‘Learn from history, maintain your mystery, take your victory.’ (Amit Kalantri)
Sometimes, we need to look back to look forward and the New Year can present us with a special opportunity to do just that. We could think of this as analogous to an annual performance review, where we pause for a moment and take stock of progress and learning so far before moving on. At a personal level, I’ve been thinking and writing quite a lot recently about Kairos moments in my own life that have, in retrospect, often proved pivotal. These experiences carry a spiritual quality and significance for me that both transcend the temporal and reveal a deeper sense of meaning.
An instance comes to mind when, 3 days into a leadership role in a new organisation (to me), my line-manager called me into his office to confess, in deep disappointment, that funding for (a) a new leadership coaching programme and (b) a new management development programme, both of which were to lay in my area of responsibility, had been slashed as part of broader financial cuts. He apologised that, as a consequence, these flagship initiatives could no longer go ahead. I could see a look of anxiety on his face wondering, I imagine, how I might react to this bombshell news.
I prayed silently then responded in a spirit of curiosity that, if these initiatives were priority, I’d just need to find a different way to achieve them. I thanked him for being open, prayed, then placed an invitation on LinkedIn, asking if anyone would like to offer pro bono coaching support for leaders in a national UK charity. Within 10 days, 180+ people had responded to offer their services. I also prayed and asked around if anyone would be willing to run a pro bono management development programme. A prestigious agency responded and ran an annual programme for us for 4 years running.
I’m reflecting on why this experience came to mind for me now. It happened 10 years ago yet still feels so profoundly resonant as we approach the New Year. The first lesson for me is that it’s not all about me. God is capable of doing far more than I can ask or imagine. The second is the rich relational resourcefulness of networks, the kindness of so many people who are willing to offer themselves in heartfelt service when offered meaningful opportunities to do so. The third is the power of invitation, not expectation, that draws people freely into co-creative partnership to do something amazing.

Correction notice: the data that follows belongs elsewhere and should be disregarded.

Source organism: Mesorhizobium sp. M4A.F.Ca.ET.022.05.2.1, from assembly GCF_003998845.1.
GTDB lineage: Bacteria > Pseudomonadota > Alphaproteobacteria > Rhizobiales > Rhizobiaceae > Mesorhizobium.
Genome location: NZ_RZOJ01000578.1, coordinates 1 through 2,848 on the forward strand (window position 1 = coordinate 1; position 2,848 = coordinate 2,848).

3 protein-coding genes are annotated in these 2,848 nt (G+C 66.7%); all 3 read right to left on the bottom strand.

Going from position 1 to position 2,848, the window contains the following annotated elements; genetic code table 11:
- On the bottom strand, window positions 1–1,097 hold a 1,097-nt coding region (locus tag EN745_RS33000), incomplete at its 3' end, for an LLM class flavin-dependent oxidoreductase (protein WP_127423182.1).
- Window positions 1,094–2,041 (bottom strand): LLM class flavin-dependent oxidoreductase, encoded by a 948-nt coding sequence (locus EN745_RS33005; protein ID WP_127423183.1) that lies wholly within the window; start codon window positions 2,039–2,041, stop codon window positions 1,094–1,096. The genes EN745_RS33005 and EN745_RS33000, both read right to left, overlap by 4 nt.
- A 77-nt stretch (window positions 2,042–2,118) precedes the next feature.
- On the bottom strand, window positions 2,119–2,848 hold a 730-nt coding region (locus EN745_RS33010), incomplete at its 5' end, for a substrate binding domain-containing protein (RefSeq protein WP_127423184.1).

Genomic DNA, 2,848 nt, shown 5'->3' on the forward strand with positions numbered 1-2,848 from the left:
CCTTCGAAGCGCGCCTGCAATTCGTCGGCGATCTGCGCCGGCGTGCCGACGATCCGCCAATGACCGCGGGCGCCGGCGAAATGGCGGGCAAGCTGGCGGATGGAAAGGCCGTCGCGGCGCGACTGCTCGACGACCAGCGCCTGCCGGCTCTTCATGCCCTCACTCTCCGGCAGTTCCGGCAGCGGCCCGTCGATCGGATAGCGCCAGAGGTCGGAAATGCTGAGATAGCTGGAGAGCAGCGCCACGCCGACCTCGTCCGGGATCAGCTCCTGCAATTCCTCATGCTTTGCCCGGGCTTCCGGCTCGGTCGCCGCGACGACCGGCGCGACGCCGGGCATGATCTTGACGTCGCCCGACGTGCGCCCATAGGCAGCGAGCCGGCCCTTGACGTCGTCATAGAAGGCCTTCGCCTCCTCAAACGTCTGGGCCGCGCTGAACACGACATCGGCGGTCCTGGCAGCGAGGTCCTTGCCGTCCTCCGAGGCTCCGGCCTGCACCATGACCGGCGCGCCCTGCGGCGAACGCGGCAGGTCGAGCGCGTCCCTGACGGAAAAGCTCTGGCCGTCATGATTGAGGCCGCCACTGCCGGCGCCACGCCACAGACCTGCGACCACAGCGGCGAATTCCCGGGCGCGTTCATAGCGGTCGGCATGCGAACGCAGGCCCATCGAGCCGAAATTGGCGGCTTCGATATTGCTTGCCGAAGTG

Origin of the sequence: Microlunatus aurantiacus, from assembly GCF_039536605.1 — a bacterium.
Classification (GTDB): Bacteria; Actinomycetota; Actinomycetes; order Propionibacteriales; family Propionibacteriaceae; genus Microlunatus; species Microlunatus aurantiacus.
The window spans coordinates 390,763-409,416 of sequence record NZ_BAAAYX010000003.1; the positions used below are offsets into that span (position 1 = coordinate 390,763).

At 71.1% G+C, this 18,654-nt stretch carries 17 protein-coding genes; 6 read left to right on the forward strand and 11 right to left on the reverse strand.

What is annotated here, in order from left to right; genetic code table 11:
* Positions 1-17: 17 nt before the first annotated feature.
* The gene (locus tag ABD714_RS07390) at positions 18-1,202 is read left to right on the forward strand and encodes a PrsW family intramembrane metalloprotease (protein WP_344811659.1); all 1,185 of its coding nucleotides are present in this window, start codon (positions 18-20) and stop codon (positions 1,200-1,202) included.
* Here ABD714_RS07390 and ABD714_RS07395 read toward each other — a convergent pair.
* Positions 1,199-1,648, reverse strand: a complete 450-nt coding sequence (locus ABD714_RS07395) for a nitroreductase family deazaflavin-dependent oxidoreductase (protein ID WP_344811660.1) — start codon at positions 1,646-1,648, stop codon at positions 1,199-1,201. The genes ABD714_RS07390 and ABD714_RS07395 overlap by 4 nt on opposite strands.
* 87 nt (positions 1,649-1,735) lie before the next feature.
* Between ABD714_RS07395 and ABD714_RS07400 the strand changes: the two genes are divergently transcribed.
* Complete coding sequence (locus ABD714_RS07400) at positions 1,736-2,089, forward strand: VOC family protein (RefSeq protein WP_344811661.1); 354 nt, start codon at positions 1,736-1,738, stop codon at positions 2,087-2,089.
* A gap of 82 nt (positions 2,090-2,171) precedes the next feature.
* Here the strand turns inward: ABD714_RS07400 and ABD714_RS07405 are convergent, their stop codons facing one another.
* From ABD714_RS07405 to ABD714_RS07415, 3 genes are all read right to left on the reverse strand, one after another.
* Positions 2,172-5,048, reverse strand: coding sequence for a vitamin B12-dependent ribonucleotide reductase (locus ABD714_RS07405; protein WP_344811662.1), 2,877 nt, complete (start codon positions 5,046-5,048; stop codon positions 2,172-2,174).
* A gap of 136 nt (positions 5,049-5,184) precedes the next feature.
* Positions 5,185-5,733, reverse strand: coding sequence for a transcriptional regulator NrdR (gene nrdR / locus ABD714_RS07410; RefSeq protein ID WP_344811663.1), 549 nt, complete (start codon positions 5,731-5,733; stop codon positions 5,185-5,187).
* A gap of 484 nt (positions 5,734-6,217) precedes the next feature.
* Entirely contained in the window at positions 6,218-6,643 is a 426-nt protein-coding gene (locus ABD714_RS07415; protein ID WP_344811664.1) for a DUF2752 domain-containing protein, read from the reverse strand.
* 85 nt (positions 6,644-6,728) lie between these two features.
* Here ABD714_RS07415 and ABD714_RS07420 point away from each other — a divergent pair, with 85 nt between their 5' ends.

'The supreme happiness of life is the conviction that we are loved.' (Victor Hugo)
Bursting with excitement would be an understatement. These poor Filipino children today know that something very special is about to happen, but neither they nor their families know what it will be. Living in a very poor community that exists at subsistence level in a cemetery, they don’t normally expect to be seen, let alone be treated to gifts.
When Jasmin, her daughter and her small team of helpers appear, the whole community goes wild. Supported by friends in the UK and Germany, every one of the 127 children receives a mattress to sleep on. Christmas gifts and food parcels are distributed too. With wide smiles of joy, the whole community springs spontaneously into song and dance.
God is amazing. Love in action. We can be hope.
Today is a dark day. The wind and rain outside reflect the deep, dark feeling inside. One of the women who featured in small things, the video, in July…has died. She didn’t die from an accident or a serious illness. She died because she is poor. She loved to help others and brought joy to the lives of those who live on the far edge of hope. That is her tribute – her simple, beautiful legacy.
With no shoes to wear, she got a small cut on her foot. Not wanting to burden her family with the cost of help that they too could ill afford, she hid it from them and didn't say anything. She wrapped a makeshift bandage around it, but couldn’t keep it clean. With untreated diabetes, no sanitation and being too poor to access doctors, hospitals or medication, the wound festered and killed her.
I hate that the poor are so vulnerable. And I’m trying to remind myself: we can be hope.
‘Coincidences are God’s way of remaining anonymous.’ (Albert Einstein)
If you ever read David Wilkerson’s The Cross and the Switchblade, you’ll get this. Two weeks ago, a song came to mind that I had written then recorded as a duet with a Christian friend, Maggie, some 37 years ago. Life moved on and Maggie and I hadn’t spoken since. In fact, I had completely forgotten ever having written and recorded that and other songs. Wondering what this mysterious prompt might mean, I rummaged through a box of old items and, to my immense relief, found a cassette with a hand-written label, ‘Niksongs’, on the side.